Adam Salkin
Advising Global Investors in Israeli Tech

7 essential tips for corporates venturing into the Start-Up Nation

Image(s) used under license from
Image(s) used under license from

Recent years have witnessed an upheaval in the make-up of international corporates investing in Israel, the so-called Start-Up Nation. While once the preserve of local players and the ‘Big Five’ tech giants, there has been a dramatic uptick in the number of corporates entering the Israeli ecosystem for the first time from non-traditional tech industries ranging from energy to entertainment.

Typically acting through their corporate venture capital (or ‘CVC’) arms, these corporates are drawn to one of the world’s hottest tech corridors as a means to gain access to some of the latest technological trends such as Industry 4.0, AI, blockchain etc. However, as is the case when entering into any new market, CVCs need to be mindful of the specific local concerns. Here are seven key issues for CVCs to keep in mind before entering the Israeli ecosystem:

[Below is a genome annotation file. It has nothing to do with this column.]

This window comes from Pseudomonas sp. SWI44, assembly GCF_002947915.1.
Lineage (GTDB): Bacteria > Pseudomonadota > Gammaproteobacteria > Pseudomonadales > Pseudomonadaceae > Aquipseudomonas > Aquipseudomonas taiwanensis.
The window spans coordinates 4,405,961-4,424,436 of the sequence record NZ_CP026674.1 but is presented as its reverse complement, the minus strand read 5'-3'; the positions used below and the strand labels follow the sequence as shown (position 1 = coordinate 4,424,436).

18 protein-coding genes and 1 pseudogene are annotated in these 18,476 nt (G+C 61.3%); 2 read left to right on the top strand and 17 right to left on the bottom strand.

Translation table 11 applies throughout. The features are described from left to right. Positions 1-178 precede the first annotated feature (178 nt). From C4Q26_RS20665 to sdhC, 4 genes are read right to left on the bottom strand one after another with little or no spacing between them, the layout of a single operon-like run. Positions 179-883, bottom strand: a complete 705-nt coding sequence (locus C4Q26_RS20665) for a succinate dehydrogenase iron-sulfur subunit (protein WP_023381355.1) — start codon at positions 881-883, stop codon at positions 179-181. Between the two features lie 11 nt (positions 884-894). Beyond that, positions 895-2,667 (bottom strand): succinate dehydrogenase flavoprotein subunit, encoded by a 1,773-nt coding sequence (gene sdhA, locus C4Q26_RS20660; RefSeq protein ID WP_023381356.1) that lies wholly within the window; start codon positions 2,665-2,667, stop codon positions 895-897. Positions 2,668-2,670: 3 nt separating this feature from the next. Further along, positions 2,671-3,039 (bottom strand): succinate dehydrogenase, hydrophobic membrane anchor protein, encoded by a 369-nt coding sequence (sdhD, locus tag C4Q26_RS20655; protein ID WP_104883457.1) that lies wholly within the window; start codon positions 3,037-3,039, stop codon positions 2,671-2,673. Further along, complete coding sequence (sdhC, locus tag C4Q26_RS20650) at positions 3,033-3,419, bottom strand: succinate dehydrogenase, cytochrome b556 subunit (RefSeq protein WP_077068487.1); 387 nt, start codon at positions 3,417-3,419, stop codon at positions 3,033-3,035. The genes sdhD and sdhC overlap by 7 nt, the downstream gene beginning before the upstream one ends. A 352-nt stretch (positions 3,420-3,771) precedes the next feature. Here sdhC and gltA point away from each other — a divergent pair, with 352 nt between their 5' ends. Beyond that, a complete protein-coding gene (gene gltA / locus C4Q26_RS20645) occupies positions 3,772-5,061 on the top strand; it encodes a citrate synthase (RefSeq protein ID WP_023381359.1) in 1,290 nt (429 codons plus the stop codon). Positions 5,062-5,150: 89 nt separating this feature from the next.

1. Understand Local Market Terms

Israel is a business-friendly jurisdiction for CVCs to enter into, with there being generally no restrictions on foreign shareholders or directors and no currency controls. Having a team on the ground can be beneficial in terms of breaking into the ecosystem and building up relationships with founders (although such a presence might have tax implications, which need to be carefully considered). While the deal terms will be largely familiar territory for those used to the NVCA forms, there’s no standard Israeli form of deal documents. Therefore, it is important to get a feel for local market deal terms, particularly when it comes to key terms such as drag-along rights, vetoes and ROFR/O on M&A opportunities.

2. Keep an Eye on Director Conflicts

As in many jurisdictions, Israeli law imposes fiduciary duties upon directors, which are considered to include the ‘corporate opportunity doctrine’ where directors are prevented from diverting a business opportunity from the company. Such duties create a potential conflict for CVC appointed directors and, as such, it is common for CVCs to request a waiver of the company’s rights under the corporate opportunity doctrine. CVCs should keep in mind that unlike under Delaware law, such an approach is not anchored in a statutory framework in Israel and remains untested in the Israeli courts. CVCs who prefer to take observers minimize the risk of such conflict since they are not subject to fiduciary duties under Israeli law (assuming that he or she is not overstepping his or her position and acting as a de facto director).